Search

The Need For Union Strength

Workers have been able to find power in leveraging the less-than-human, machine-part status assigned to them by the relatively new industrial environment of mechanized work by collectively refusing to fulfill their roles as parts of the industrial machine as a means to protest workplace injustices and demand higher wages, better working conditions, and other necessary improvements. This popular tactic, the strike, has been used among organizers of all different fields of labor and is still used today.


The root cause of strikes, in general, is a failure to compromise with regards to employer and employee demands; given the obvious imbalance in power, failures to compromise that lead workers to strike typically occur at the hand of the employer. Working to lessen the rift between employer and employee would make for a much less tense, dichotomous workplace dynamic, likely making workers less inclined to strike.


Strikes not only cause problems for the employer/business for which the striking employees work, but often for the general populis, as well. From truck drivers’ strikes of the 1960s preventing people from receiving necessary fuel in the dead of winter, to the teachers’ strikes of 2018 interrupting the education of hundreds of students, strikes can have serious implications for large portions of the population. That being said, it would make sense for the government to take on the role of creating a more balanced employer-employee power dynamic in which strikes are potentially less likely to occur.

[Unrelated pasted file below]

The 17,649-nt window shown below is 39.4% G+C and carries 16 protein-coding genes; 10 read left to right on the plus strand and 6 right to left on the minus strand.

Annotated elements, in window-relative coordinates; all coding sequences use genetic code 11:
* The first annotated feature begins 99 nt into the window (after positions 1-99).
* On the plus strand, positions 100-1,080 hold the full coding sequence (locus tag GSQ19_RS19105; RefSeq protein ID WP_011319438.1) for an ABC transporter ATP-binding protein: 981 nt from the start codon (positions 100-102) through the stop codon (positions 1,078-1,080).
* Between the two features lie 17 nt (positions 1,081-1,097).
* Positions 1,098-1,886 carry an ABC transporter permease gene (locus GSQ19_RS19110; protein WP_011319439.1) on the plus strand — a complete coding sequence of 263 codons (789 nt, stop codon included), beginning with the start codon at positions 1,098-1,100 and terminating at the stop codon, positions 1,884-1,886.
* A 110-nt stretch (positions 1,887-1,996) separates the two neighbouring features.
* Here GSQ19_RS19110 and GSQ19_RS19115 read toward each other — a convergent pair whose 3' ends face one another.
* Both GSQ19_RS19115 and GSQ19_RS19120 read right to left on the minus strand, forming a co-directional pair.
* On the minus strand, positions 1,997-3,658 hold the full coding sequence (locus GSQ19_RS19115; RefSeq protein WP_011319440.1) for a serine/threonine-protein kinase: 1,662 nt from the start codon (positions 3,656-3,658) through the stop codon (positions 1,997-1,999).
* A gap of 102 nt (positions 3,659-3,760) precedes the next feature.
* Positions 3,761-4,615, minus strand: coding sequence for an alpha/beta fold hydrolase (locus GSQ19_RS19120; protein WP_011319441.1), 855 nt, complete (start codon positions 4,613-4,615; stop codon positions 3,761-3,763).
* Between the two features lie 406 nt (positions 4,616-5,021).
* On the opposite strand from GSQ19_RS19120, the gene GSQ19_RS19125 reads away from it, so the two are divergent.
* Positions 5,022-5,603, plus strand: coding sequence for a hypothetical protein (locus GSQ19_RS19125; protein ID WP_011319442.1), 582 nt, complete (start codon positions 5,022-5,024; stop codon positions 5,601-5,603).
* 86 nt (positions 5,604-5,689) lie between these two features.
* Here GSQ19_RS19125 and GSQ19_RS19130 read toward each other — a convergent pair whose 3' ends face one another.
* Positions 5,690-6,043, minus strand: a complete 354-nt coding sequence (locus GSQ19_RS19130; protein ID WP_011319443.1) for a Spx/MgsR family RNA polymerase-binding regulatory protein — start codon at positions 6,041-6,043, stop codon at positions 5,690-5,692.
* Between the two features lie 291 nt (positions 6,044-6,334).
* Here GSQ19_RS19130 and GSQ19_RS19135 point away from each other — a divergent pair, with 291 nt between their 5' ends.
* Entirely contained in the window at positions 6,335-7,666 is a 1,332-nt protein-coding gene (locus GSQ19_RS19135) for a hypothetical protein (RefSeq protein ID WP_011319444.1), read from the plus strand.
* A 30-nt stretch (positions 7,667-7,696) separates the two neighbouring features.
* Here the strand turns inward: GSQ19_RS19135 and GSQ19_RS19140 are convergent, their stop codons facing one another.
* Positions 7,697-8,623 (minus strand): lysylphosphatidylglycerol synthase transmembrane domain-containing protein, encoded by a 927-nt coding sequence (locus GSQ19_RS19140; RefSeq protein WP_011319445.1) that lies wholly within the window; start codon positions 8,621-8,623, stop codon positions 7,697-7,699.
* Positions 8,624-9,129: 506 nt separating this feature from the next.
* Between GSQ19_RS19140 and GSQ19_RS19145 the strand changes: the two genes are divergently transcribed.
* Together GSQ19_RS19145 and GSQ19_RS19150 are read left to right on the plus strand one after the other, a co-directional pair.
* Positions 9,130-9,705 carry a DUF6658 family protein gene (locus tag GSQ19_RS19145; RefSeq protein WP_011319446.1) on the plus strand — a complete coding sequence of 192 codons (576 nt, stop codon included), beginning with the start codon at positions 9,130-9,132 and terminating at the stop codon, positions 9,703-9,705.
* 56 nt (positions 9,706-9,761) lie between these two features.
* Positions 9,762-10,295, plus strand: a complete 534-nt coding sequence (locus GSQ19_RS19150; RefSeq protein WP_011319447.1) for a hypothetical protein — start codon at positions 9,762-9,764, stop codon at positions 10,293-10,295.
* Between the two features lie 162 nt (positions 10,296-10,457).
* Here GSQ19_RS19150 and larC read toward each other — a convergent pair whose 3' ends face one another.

A possible means through which the government (at the state or potentially the federal level) can (and should) facilitate the strengthening of unions would be the elimination of “right to work” laws; these laws allow workers to benefit from union bargaining without actually joining/supporting the union, which is likely to weaken unions in the long run, diminishing their ability to advocate for workers and bargain effectively with employers. The majority of the teacher strikes that took place all over the country this past year, for example, were organized by teachers from right to work states, where a lack of compulsory union membership/fees likely rendered their bargaining power less substantial, creating a need to strike for better pay and benefits.


Overall, strikes can be (intentionally) extremely disruptive to businesses and society overall. As such, government officials should take action to strengthen the bargaining forces of unions, decreasing the need for workers to go on strike to bring attention to their demands.



at Cornell University

Follow Us

  • Facebook - White Circle
  • Instagram - White Circle
  • LinkedIn - White Circle
  • Twitter - White Circle